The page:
In spite of the fact that much of the discussion on the role of spirituality in higher education has not specifically been about every day learner centered teaching in academia, a few scholars who teach in primarily secular settings, have discussed how they have dealt with it in the secular classroom.7 Drawing on her own sense of spirit, Laura Rendón called upon academics to reconnect "the scientific mind with the spirit’s artistry,"8 and in her more recent work she discusses the need for higher educators to come up with a set of new agreements that draw on spirituality that can guide their transformative teaching efforts.9 Denton discusses taking a trans-traditional approach, which suggests teaching more broadly across religious and spiritual differences, through dialogue and deep listening in teaching for spiritual depth.10 However, thus far with some exception11 there has been only limited discussion of how spirituality can inform teaching specifically about cultural diversity, and differences across race, gender, and culture.  Thus the purpose of this article is to examine the secular-spiritual teaching paradox in how spirituality, religion, culture and personal identity relate to teaching about cultural diversity in secular higher education classrooms. I will first explain how my own spirituality and personal and cultural identity has related to my scholarship and teaching practice in my particular context—that of a secular, Research I institution. Then, following a consideration of the overlaps among spirituality, religion, and culture I’ll briefly summarize the findings of a qualitative study discussed in detail elsewhere12 of how spirituality informs the work of educators teaching classes that deal with race, culture, gender. Finally, I will consider what the findings suggest for culturally responsive teaching about diversity in a pluralistic society.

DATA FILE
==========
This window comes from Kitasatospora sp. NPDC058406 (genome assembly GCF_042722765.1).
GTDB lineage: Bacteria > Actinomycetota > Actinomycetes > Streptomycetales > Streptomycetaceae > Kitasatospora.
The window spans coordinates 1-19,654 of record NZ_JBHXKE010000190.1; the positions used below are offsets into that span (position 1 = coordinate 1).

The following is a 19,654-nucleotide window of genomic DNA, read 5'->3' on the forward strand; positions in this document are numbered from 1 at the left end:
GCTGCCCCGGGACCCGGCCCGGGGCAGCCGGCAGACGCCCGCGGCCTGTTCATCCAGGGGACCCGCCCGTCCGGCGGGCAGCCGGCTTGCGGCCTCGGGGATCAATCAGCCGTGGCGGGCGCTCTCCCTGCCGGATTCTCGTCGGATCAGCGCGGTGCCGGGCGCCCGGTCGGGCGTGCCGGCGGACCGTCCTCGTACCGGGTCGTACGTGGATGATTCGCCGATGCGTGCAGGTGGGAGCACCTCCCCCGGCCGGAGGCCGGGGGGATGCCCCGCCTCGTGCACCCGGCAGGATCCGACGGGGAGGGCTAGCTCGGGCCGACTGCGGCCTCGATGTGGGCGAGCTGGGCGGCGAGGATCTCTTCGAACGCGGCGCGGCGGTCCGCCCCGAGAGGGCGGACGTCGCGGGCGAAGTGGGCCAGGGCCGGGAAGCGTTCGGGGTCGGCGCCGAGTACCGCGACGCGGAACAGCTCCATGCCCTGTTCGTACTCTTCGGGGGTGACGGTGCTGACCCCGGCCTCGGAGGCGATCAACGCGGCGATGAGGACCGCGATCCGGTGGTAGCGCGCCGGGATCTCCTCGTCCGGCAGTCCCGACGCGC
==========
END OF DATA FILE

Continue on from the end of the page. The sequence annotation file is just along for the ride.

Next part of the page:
Spirituality and Cultural Identity in My Own Scholarship and Teaching

How did I come to be interested in the relationship between spirituality and culturally responsive teaching? How does it relate to my own faith journey? Answers to these questions are rooted in my own background and spiritual journey, as one who was raised Roman Catholic. But I’ll begin more with my more recent story, and then spiral back to my earlier background.